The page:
A spe­cial Ro­man hol­i­day — with mom

The Washington Post Sunday - - TRAVEL - Travel@wash­post.com

Our read­ers share tales of their ram­blings around the world.

Who: Judith Scott (the au­thor), of El­li­cott City, Md., and her mother, Katharine Ward­law, of Columbia, Md.

Where, when, why: My mother and I trav­eled to Rome in early April to cel­e­brate my up­com­ing 50th birth­day with sight­see­ing, great food and a marathon. Yes, I de­cided to run my 10th marathon, the Mara­tona di Roma, dur­ing our trip. We stayed for eight days at the charm­ing Casa per ferie Santa Sofia con­vent in the heart of the Monti district.

High­lights and high points: Ev­ery day, at break­fast, we con­sulted our map, planned our route and set out to see the city’s fa­mous ru­ins, churches and breath­tak­ing his­tor­i­cal sites. We cov­ered all the usual tourist hot spots, in­clud­ing the Colos­seum, Pala­tine Hill, the Ro­man Fo­rum, the Vat­i­can, the Pan­theon and the Span­ish Steps. We also in­ves­ti­gated the Baths of Dio­cle­tian and poked around in nu­mer­ous shops. Of course, we sam­pled gelato at ev­ery op­por­tu­nity.

We were es­pe­cially taken by Trevi Foun­tain, which we could hear well be­fore we could see it. Tourists from ev­ery coun­try imag­in­able sur­rounded the foun­tain, throw­ing in the req­ui­site coins and snap­ping self­ies. The clear wa­ter and spec­tac­u­lar stat­ues cap­ti­vated the throngs. We also en­joyed the charm­ing neigh­bor­hoods of Traste­vere, where we tested our ele­men­tary Ital­ian at the lo­cal eater­ies. We were thrilled to see Pi­azza Navona one day at mid­morn­ing, be­fore it was packed with other tourists. And the mar­kets at Campo de Fiori were not to be missed.

But I think the Rome Marathon was the high­light to the trip. My mom watched the race and vis­ited mu­se­ums while I ran through the city for more than four hours. De­spite the tor­ren­tial rain, it was a spec­tac­u­lar way to ex­plore the heart of Rome. Fin­ish­ing the race with the Colos­seum as a back­drop is a mem­ory I cher­ish.

Cul­tural con­nec­tion or dis­con­nect: De­spite be­ing from the Washington sub­urbs and ac­cus­tomed to traf­fic and crowds, we were stunned by the whizzing cars and Ves­pas on ev­ery street. We grasped hands and darted quickly at each in­ter­sec­tion to avoid a col­li­sion. The Rome Metro was also more packed than any pub­lic trans­porta­tion we had ever ex­pe­ri­enced. De­spite warn­ings about ram­pant pick­pock­et­ing, only once did we sus­pect any Metro malfea­sance. With a close grip on our cross-body bags, we made it through our trip with all be­long­ings in­tact.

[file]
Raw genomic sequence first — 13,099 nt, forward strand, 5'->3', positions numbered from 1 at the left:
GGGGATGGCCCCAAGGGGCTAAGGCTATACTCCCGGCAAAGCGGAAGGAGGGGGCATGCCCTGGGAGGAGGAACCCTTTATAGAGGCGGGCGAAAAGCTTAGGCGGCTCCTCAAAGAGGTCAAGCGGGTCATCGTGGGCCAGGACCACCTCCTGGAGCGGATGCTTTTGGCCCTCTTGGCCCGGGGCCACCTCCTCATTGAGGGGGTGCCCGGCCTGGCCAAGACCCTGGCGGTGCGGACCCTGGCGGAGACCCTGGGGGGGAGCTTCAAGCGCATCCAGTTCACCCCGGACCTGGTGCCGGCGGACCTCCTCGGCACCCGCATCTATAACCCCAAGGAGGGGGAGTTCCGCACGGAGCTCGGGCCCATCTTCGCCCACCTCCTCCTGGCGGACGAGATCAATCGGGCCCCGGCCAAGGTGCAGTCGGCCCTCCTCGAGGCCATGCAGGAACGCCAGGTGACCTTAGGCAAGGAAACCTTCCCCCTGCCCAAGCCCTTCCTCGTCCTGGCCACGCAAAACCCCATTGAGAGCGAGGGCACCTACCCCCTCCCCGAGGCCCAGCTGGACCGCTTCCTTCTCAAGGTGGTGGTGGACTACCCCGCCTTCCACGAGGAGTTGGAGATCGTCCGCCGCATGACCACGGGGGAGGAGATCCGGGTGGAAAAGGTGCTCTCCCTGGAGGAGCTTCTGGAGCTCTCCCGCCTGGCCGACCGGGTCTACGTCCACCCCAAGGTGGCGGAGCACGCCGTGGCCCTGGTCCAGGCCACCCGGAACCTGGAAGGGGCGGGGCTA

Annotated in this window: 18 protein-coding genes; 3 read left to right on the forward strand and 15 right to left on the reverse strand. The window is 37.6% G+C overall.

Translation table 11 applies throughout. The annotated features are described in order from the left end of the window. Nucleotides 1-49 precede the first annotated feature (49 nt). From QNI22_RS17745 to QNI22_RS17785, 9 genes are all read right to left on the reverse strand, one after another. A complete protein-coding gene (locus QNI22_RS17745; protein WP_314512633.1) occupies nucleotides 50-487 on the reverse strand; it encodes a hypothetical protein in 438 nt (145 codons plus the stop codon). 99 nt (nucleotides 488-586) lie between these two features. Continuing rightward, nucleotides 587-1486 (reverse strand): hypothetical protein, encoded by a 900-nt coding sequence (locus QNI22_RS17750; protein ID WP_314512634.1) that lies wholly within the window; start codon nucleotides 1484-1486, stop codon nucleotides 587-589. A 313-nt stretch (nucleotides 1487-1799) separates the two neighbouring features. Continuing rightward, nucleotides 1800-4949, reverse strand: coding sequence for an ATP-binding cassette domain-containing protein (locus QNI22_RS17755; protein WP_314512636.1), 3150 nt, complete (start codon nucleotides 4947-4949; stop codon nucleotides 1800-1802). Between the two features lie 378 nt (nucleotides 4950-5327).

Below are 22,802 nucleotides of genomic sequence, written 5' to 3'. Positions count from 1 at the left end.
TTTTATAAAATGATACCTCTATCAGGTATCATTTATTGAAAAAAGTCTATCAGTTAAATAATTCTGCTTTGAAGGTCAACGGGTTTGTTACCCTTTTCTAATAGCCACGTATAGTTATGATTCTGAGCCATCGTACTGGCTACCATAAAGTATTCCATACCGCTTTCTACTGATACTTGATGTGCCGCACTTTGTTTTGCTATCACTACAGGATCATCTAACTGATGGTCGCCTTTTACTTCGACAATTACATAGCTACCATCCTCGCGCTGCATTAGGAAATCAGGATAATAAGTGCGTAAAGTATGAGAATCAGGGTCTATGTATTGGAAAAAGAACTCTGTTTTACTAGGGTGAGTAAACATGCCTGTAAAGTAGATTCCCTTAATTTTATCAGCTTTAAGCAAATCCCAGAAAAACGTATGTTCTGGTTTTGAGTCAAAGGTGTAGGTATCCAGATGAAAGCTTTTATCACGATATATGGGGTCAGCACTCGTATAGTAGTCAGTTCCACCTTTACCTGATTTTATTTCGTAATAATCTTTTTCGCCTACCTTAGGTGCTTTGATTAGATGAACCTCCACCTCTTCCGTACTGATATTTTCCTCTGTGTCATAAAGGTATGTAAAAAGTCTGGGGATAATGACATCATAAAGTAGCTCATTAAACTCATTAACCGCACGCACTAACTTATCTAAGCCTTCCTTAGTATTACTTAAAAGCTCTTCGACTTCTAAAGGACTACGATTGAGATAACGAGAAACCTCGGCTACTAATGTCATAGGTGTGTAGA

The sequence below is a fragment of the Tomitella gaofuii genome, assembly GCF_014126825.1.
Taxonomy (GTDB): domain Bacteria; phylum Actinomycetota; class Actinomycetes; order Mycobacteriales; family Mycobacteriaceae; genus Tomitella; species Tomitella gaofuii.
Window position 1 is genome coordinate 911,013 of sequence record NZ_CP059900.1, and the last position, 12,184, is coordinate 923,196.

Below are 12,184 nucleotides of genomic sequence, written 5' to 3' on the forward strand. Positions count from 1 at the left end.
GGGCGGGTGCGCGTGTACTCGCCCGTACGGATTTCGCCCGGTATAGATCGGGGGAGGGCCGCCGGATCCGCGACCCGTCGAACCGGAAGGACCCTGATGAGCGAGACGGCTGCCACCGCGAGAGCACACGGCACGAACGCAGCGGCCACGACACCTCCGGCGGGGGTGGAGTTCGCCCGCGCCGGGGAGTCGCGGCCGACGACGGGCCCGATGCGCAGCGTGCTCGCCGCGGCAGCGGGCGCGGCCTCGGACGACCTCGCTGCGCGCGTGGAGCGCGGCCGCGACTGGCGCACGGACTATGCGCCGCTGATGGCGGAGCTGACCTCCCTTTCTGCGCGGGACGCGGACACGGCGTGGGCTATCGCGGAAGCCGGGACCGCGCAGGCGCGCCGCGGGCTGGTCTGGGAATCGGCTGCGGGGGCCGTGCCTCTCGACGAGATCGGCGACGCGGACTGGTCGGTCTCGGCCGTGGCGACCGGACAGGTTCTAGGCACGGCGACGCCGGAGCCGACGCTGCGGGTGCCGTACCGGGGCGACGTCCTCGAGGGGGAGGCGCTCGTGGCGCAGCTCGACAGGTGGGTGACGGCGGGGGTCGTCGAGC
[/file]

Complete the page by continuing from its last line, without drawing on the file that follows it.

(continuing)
Big­gest laugh or cry: While we looked de­cid­edly like Amer­i­can tourists, by the end of our visit, we were throw­ing around Ital­ian phrases like pros. A high­light was when my mom was asked for di­rec­tions on the street by an Ital­ian cit­i­zen. How ironic, con­sid­er­ing that we were never for long with­out our Rick Steves travel guide­books.

How un­ex­pected: We were sur­prised by the metic­u­lous clean­li­ness of the city. For a place more than 2,500 years old, the com­mit­ment to main­te­nance and restora­tion was in­cred­i­ble. After a night of rev­elry, es­pe­cially in the Monti area right around our con­vent, the trash trucks were out early each morn­ing, clean­ing up and wash­ing down the streets. Ev­ery an­cient site was pre­served and pro­tected as much as pos­si­ble from the spoils of mod­ern life.

Fa­vorite me­mento or mem­ory: On one of our ex­cur­sions, Mom and I stum­bled upon a tiny jew­elry re­pair shop hid­den in an al­ley. On one shelf sat a large tray of estate rings. We tried on many and set­tled on two each. We fondly re­fer to th­ese as our Rome rings and wear them with spe­cial sen­ti­ment. But what we both trea­sure more than any­thing was the rare op­por­tu­nity to spend an en­tire trip to­gether, mak­ing mem­o­ries.

To tell us about your own trip, go to wash­ing­ton­post.com/travel and fill out the What a Trip form with your fond­est mem­o­ries, finest mo­ments and fa­vorite photos.

COUR­TESY OF JUDITH SCOTT

The au­thor, left, and her mother pause for a mo­ment out­side St. Peter’s Basil­ica in Rome.

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